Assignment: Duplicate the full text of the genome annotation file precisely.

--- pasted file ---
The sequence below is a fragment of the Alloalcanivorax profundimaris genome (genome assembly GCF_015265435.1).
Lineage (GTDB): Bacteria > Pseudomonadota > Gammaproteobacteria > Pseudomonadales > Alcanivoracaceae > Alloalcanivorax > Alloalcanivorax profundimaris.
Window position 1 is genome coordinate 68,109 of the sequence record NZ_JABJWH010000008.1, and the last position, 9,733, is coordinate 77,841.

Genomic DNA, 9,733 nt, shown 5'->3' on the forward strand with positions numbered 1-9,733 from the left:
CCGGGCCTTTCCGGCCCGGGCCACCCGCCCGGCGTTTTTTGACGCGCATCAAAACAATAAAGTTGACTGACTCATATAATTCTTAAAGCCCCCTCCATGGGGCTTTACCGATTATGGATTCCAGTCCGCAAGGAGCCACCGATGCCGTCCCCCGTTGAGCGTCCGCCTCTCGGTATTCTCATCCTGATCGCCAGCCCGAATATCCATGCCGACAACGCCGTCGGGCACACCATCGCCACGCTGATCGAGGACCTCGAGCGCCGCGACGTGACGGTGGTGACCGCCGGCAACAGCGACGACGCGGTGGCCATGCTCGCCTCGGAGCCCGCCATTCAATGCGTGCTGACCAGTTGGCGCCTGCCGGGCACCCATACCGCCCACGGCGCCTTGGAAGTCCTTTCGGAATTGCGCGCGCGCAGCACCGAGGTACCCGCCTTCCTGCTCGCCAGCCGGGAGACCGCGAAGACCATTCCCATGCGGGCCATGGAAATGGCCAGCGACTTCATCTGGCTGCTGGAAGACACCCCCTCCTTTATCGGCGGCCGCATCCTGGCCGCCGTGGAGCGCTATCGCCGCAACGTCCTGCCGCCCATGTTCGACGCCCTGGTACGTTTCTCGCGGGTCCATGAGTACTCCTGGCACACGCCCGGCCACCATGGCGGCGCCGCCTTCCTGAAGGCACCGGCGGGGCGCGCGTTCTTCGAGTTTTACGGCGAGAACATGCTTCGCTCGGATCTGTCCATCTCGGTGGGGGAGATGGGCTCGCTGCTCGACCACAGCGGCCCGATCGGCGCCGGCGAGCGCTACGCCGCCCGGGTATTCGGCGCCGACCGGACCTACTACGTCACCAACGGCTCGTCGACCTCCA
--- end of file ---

The sequence below is a fragment of the Alloalcanivorax profundimaris genome (genome assembly GCF_015265435.1).
Lineage (GTDB): Bacteria > Pseudomonadota > Gammaproteobacteria > Pseudomonadales > Alcanivoracaceae > Alloalcanivorax > Alloalcanivorax profundimaris.
Window position 1 is genome coordinate 68,109 of the sequence record NZ_JABJWH010000008.1, and the last position, 9,733, is coordinate 77,841.

Genomic DNA, 9,733 nt, shown 5'->3' on the forward strand with positions numbered 1-9,733 from the left:
CCGGGCCTTTCCGGCCCGGGCCACCCGCCCGGCGTTTTTTGACGCGCATCAAAACAATAAAGTTGACTGACTCATATAATTCTTAAAGCCCCCTCCATGGGGCTTTACCGATTATGGATTCCAGTCCGCAAGGAGCCACCGATGCCGTCCCCCGTTGAGCGTCCGCCTCTCGGTATTCTCATCCTGATCGCCAGCCCGAATATCCATGCCGACAACGCCGTCGGGCACACCATCGCCACGCTGATCGAGGACCTCGAGCGCCGCGACGTGACGGTGGTGACCGCCGGCAACAGCGACGACGCGGTGGCCATGCTCGCCTCGGAGCCCGCCATTCAATGCGTGCTGACCAGTTGGCGCCTGCCGGGCACCCATACCGCCCACGGCGCCTTGGAAGTCCTTTCGGAATTGCGCGCGCGCAGCACCGAGGTACCCGCCTTCCTGCTCGCCAGCCGGGAGACCGCGAAGACCATTCCCATGCGGGCCATGGAAATGGCCAGCGACTTCATCTGGCTGCTGGAAGACACCCCCTCCTTTATCGGCGGCCGCATCCTGGCCGCCGTGGAGCGCTATCGCCGCAACGTCCTGCCGCCCATGTTCGACGCCCTGGTACGTTTCTCGCGGGTCCATGAGTACTCCTGGCACACGCCCGGCCACCATGGCGGCGCCGCCTTCCTGAAGGCACCGGCGGGGCGCGCGTTCTTCGAGTTTTACGGCGAGAACATGCTTCGCTCGGATCTGTCCATCTCGGTGGGGGAGATGGGCTCGCTGCTCGACCACAGCGGCCCGATCGGCGCCGGCGAGCGCTACGCCGCCCGGGTATTCGGCGCCGACCGGACCTACTACGTCACCAACGGCTCGTCGACCTCCA